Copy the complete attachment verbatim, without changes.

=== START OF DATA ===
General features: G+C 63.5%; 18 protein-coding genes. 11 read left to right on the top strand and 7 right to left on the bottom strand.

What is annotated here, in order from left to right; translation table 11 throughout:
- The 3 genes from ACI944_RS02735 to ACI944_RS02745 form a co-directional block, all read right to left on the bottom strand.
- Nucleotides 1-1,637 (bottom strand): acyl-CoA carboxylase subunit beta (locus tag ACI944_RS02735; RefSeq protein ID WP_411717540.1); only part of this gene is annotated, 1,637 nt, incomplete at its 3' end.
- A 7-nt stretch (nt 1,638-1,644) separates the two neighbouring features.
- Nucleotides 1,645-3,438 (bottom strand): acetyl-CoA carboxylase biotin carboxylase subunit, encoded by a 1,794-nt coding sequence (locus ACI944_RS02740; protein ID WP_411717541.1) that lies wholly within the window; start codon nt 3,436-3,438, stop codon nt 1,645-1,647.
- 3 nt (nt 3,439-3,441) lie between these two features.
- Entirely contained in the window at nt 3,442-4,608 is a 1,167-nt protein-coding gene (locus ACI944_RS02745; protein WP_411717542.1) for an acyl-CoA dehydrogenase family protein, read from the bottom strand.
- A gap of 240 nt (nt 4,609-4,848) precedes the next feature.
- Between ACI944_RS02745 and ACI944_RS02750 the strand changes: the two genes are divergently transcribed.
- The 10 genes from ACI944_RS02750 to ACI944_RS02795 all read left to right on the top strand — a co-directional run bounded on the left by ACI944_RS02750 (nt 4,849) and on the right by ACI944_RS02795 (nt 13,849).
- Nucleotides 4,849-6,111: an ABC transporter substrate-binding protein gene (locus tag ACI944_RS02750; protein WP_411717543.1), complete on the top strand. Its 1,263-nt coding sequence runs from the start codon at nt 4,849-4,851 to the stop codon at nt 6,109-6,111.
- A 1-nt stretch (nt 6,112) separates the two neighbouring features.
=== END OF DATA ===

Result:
General features: G+C 63.5%; 18 protein-coding genes. 11 read left to right on the top strand and 7 right to left on the bottom strand.

What is annotated here, in order from left to right; translation table 11 throughout:
- The 3 genes from ACI944_RS02735 to ACI944_RS02745 form a co-directional block, all read right to left on the bottom strand.
- Nucleotides 1-1,637 (bottom strand): acyl-CoA carboxylase subunit beta (locus tag ACI944_RS02735; RefSeq protein ID WP_411717540.1); only part of this gene is annotated, 1,637 nt, incomplete at its 3' end.
- A 7-nt stretch (nt 1,638-1,644) separates the two neighbouring features.
- Nucleotides 1,645-3,438 (bottom strand): acetyl-CoA carboxylase biotin carboxylase subunit, encoded by a 1,794-nt coding sequence (locus ACI944_RS02740; protein ID WP_411717541.1) that lies wholly within the window; start codon nt 3,436-3,438, stop codon nt 1,645-1,647.
- 3 nt (nt 3,439-3,441) lie between these two features.
- Entirely contained in the window at nt 3,442-4,608 is a 1,167-nt protein-coding gene (locus ACI944_RS02745; protein WP_411717542.1) for an acyl-CoA dehydrogenase family protein, read from the bottom strand.
- A gap of 240 nt (nt 4,609-4,848) precedes the next feature.
- Between ACI944_RS02745 and ACI944_RS02750 the strand changes: the two genes are divergently transcribed.
- The 10 genes from ACI944_RS02750 to ACI944_RS02795 all read left to right on the top strand — a co-directional run bounded on the left by ACI944_RS02750 (nt 4,849) and on the right by ACI944_RS02795 (nt 13,849).
- Nucleotides 4,849-6,111: an ABC transporter substrate-binding protein gene (locus tag ACI944_RS02750; protein WP_411717543.1), complete on the top strand. Its 1,263-nt coding sequence runs from the start codon at nt 4,849-4,851 to the stop codon at nt 6,109-6,111.
- A 1-nt stretch (nt 6,112) separates the two neighbouring features.